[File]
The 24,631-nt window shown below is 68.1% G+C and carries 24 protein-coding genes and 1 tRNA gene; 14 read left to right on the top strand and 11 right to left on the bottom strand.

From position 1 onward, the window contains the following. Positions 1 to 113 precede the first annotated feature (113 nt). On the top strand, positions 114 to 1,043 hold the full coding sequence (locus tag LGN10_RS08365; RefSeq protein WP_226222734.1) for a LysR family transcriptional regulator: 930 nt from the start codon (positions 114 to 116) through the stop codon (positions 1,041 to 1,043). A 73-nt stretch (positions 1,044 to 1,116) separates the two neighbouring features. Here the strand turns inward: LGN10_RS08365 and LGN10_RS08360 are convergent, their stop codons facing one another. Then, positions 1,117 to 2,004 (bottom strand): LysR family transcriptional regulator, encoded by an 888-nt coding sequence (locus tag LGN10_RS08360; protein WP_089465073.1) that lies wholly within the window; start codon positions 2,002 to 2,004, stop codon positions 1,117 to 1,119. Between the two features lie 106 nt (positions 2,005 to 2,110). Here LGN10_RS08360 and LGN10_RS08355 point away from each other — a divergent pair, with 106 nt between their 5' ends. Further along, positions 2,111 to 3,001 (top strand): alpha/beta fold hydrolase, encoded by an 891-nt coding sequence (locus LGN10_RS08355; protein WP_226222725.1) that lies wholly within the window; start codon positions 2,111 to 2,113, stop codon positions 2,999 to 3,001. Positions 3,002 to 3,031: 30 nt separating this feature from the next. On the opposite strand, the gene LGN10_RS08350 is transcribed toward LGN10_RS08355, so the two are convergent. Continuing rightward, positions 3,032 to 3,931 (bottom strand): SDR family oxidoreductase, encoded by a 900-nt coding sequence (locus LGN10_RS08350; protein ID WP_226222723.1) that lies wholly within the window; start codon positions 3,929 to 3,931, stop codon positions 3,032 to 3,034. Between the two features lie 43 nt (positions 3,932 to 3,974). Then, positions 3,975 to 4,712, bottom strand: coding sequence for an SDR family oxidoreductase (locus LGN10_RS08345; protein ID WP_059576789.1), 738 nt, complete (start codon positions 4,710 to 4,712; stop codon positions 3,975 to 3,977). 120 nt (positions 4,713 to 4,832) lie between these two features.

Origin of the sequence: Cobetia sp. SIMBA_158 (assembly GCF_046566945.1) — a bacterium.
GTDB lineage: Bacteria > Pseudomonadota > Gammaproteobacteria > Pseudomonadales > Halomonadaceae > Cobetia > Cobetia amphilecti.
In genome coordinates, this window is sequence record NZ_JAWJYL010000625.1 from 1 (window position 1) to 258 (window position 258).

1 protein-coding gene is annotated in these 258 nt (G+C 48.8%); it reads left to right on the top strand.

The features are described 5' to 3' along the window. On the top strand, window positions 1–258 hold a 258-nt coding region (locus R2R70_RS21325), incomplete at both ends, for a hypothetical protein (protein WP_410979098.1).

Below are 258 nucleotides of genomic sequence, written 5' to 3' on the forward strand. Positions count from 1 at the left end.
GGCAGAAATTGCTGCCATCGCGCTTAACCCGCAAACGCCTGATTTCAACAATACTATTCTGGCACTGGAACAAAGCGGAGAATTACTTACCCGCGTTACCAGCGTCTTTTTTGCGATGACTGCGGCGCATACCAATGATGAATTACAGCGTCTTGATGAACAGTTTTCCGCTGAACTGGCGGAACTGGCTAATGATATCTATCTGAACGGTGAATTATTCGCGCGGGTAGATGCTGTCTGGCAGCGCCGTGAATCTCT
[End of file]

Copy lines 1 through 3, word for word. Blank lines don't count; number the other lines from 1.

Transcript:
The 24,631-nt window shown below is 68.1% G+C and carries 24 protein-coding genes and 1 tRNA gene; 14 read left to right on the top strand and 11 right to left on the bottom strand.

From position 1 onward, the window contains the following. Positions 1 to 113 precede the first annotated feature (113 nt). On the top strand, positions 114 to 1,043 hold the full coding sequence (locus tag LGN10_RS08365; RefSeq protein WP_226222734.1) for a LysR family transcriptional regulator: 930 nt from the start codon (positions 114 to 116) through the stop codon (positions 1,041 to 1,043). A 73-nt stretch (positions 1,044 to 1,116) separates the two neighbouring features. Here the strand turns inward: LGN10_RS08365 and LGN10_RS08360 are convergent, their stop codons facing one another. Then, positions 1,117 to 2,004 (bottom strand): LysR family transcriptional regulator, encoded by an 888-nt coding sequence (locus tag LGN10_RS08360; protein WP_089465073.1) that lies wholly within the window; start codon positions 2,002 to 2,004, stop codon positions 1,117 to 1,119. Between the two features lie 106 nt (positions 2,005 to 2,110). Here LGN10_RS08360 and LGN10_RS08355 point away from each other — a divergent pair, with 106 nt between their 5' ends. Further along, positions 2,111 to 3,001 (top strand): alpha/beta fold hydrolase, encoded by an 891-nt coding sequence (locus LGN10_RS08355; protein WP_226222725.1) that lies wholly within the window; start codon positions 2,111 to 2,113, stop codon positions 2,999 to 3,001. Positions 3,002 to 3,031: 30 nt separating this feature from the next. On the opposite strand, the gene LGN10_RS08350 is transcribed toward LGN10_RS08355, so the two are convergent. Continuing rightward, positions 3,032 to 3,931 (bottom strand): SDR family oxidoreductase, encoded by a 900-nt coding sequence (locus LGN10_RS08350; protein ID WP_226222723.1) that lies wholly within the window; start codon positions 3,929 to 3,931, stop codon positions 3,032 to 3,034. Between the two features lie 43 nt (positions 3,932 to 3,974). Then, positions 3,975 to 4,712, bottom strand: coding sequence for an SDR family oxidoreductase (locus LGN10_RS08345; protein ID WP_059576789.1), 738 nt, complete (start codon positions 4,710 to 4,712; stop codon positions 3,975 to 3,977). 120 nt (positions 4,713 to 4,832) lie between these two features.

Origin of the sequence: Cobetia sp. SIMBA_158 (assembly GCF_046566945.1) — a bacterium.